Waiting for Spring
Though cloudy skies, and northern blasts,
Retard the gentle spring awhile;
The sun will conqueror prove at last,
And nature wear a vernal smile.
The promise which, from age to age,
Has brought the changing seasons round,
Again shall calm the winter's rage,
Perfume the air, and paint the ground.
The virtue of that first command,
I know still does, and will prevail;
That while the earth itself shall stand,
The spring and summer shall not fail.
Such changes are for us decreed;
Believers have their winters too;
But spring shall certainly succeed,
And all their former life renew.
Winter and spring have each their use,
And each, in turn, his people know;
One kills the weeds their hearts produce,
The other makes their graces grow.
Though like dead trees awhile they seem,
Yet having life within their root,
The welcome spring's reviving beam
Draws forth their blossoms, leaves, and fruit.
But if the tree indeed be dead,
It feels no change, though spring return;
Its leafless, naked, barren head,
Proclaims it only fit to burn.
Dear Lord, afford our souls a spring,
Thou know'st our winter has been long;
Shine forth, and warm our hearts to sing,
And thy rich grace shall be our song.
from John Newton's Diary, relevant to this hymn:
Tuesday 10 March 1778
The Great House rather fuller than usual, though several of the people are at Aylesbury, attending the Assize. Lord, some poor creatures are brought before an Earthly Judge, and though there is little doubt of their guilt, they will probably be acquitted for defect of legal proof. O that they and I may be fitted to appear before thee to whom all things are known. If they return to us, they will be more daring and mischievous than ever, except thou restrain them. O that thy grace may humble and convince some of them, that all may know and see thou hast done it. Mrs Pettit of Emberton dangerously ill of a miscarriage. Lord we ask her life with submission. If taken away she will [be] much missed in her family, and connections. Mr Newman’s servant came for the MS.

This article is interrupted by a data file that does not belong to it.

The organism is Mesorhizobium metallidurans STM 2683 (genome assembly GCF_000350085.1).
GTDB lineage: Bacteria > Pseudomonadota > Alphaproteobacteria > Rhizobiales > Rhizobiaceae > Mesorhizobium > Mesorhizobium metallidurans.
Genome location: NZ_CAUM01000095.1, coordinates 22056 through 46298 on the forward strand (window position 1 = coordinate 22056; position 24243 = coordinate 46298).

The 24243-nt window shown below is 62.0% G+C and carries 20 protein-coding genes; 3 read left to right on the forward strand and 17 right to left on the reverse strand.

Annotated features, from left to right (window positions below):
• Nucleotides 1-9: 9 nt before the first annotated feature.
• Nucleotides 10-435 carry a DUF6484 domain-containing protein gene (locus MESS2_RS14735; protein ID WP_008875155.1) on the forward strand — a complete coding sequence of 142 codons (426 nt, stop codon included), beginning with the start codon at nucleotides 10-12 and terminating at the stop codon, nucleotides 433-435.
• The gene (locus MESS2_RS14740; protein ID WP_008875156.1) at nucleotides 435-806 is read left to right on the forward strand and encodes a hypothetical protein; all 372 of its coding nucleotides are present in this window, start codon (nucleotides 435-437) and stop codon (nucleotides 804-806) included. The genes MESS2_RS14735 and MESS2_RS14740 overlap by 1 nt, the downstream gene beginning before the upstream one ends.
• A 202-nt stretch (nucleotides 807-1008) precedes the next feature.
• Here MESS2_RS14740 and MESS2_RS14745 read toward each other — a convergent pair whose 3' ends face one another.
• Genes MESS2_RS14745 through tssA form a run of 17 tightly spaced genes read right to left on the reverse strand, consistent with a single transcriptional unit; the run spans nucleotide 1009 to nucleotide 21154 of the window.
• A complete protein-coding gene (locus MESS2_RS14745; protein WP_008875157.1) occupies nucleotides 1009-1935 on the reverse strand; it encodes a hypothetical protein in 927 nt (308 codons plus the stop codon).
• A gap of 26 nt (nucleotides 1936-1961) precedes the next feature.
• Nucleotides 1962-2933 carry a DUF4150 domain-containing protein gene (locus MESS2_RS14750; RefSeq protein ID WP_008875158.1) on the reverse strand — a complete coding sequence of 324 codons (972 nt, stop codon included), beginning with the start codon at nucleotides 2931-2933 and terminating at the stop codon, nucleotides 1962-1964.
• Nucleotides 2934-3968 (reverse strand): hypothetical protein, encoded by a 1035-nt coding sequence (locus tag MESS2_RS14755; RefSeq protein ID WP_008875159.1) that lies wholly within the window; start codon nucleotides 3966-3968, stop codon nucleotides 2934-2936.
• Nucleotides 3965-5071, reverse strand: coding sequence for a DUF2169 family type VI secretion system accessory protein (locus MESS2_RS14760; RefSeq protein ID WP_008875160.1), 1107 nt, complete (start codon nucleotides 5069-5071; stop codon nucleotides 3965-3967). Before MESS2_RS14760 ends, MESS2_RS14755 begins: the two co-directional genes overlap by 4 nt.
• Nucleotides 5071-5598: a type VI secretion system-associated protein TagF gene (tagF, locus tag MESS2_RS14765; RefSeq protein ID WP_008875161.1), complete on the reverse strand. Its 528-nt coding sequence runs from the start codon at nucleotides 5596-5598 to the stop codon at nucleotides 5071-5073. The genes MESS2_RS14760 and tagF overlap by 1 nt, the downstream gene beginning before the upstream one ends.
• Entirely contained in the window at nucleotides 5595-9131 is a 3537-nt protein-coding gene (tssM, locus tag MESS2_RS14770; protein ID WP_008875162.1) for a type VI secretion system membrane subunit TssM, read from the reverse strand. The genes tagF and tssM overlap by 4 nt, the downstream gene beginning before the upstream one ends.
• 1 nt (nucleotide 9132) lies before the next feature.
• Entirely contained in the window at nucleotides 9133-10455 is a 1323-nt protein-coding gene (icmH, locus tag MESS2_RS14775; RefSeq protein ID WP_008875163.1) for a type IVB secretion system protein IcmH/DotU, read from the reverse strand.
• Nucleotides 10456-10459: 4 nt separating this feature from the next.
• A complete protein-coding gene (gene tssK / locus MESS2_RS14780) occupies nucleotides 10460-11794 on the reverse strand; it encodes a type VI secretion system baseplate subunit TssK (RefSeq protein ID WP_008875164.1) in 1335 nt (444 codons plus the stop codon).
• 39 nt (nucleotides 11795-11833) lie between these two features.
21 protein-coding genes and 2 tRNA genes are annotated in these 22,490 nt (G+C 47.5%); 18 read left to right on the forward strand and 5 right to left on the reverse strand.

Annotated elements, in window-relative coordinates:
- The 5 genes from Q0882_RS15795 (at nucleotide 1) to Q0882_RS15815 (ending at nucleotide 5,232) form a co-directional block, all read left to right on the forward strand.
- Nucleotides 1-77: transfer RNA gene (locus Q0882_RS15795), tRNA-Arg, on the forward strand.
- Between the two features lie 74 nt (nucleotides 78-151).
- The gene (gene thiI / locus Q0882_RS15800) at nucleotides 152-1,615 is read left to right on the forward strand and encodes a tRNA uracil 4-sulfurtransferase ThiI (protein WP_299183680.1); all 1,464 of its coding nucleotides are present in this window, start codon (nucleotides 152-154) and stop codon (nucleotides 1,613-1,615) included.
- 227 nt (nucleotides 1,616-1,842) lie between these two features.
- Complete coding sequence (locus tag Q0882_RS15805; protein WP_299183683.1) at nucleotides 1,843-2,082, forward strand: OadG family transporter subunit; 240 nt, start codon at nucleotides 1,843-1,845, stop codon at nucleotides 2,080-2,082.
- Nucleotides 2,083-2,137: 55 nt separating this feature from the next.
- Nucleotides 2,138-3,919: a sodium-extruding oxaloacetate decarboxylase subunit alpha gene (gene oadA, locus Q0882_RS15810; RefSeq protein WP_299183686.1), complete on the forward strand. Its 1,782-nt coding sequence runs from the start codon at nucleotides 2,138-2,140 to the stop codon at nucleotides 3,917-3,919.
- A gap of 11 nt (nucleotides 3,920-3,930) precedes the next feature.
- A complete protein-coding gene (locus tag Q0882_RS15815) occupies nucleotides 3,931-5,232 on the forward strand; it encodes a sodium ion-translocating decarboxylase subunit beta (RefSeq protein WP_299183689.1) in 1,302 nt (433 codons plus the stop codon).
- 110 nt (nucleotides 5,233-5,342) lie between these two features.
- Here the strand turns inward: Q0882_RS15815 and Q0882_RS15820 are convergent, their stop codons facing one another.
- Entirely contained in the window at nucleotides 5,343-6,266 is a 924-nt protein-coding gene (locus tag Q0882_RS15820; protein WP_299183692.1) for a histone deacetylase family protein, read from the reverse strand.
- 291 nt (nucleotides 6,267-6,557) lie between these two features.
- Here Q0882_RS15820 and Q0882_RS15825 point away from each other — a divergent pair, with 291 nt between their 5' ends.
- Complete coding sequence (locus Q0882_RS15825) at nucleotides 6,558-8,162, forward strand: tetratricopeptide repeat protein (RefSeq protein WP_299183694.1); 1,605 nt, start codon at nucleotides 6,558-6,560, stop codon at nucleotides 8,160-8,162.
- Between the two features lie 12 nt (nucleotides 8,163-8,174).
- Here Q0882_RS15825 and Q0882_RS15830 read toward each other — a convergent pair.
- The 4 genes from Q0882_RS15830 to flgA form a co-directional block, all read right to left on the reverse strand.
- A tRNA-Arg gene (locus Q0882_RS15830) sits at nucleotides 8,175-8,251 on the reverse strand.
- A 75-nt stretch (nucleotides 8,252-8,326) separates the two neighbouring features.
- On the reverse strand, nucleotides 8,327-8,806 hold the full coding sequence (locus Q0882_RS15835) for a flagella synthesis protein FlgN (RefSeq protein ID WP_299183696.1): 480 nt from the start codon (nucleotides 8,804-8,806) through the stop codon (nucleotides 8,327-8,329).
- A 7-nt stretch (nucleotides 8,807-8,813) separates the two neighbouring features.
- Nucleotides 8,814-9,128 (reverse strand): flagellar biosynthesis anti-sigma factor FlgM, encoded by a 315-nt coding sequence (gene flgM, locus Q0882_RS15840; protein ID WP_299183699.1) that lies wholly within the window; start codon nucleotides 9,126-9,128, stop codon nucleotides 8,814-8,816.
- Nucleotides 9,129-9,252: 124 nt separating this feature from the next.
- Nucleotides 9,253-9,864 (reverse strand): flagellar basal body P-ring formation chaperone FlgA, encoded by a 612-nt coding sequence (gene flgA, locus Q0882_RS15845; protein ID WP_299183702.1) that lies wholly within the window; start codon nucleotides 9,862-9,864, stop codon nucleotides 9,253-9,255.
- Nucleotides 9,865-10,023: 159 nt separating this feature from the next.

Thursday 12 March 1778
Met the children and preached in the evening. I praise thee Lord for thy Word without which we could not have known, that thou art what thou art. And for thy Good Spirit to open the seals, otherwise we should have refused the record thou hast given of thyself. Now we know and believe, that a just God can accept and reward sinners. O that my heart were more affected with the display and harmony of thy perfections in the method of redemption. Last night heard Mr [John] Goode from Revelation 3:1. He seems a serious, sensible man, and a good speaker.
Sunday 15 March 1778
I praise thee, my Lord, for help received this day. O let me feel thy healing power, and rejoice in thee as my own God. O for lively perceptions of what I surely believe. May thy presence be more sensibly[feelingly] with my heart. Our congregations in the forenoon are but thin, and afternoon far from large. Several now stop with Mr Scott, but the Great House is much thronged. Mr Jones came home last night – his path is now full of intricacies; do thou guide him through and lead him out. Alas, how easier is it to observe the faults and mistakes of others, than to be daily aware of our own.
Hymn No. 306
[On this date Newton preached from the above texts at his church, St Peter & St Paul, Olney, during the morning and afternoon services, and from this hymn at the informal evening service]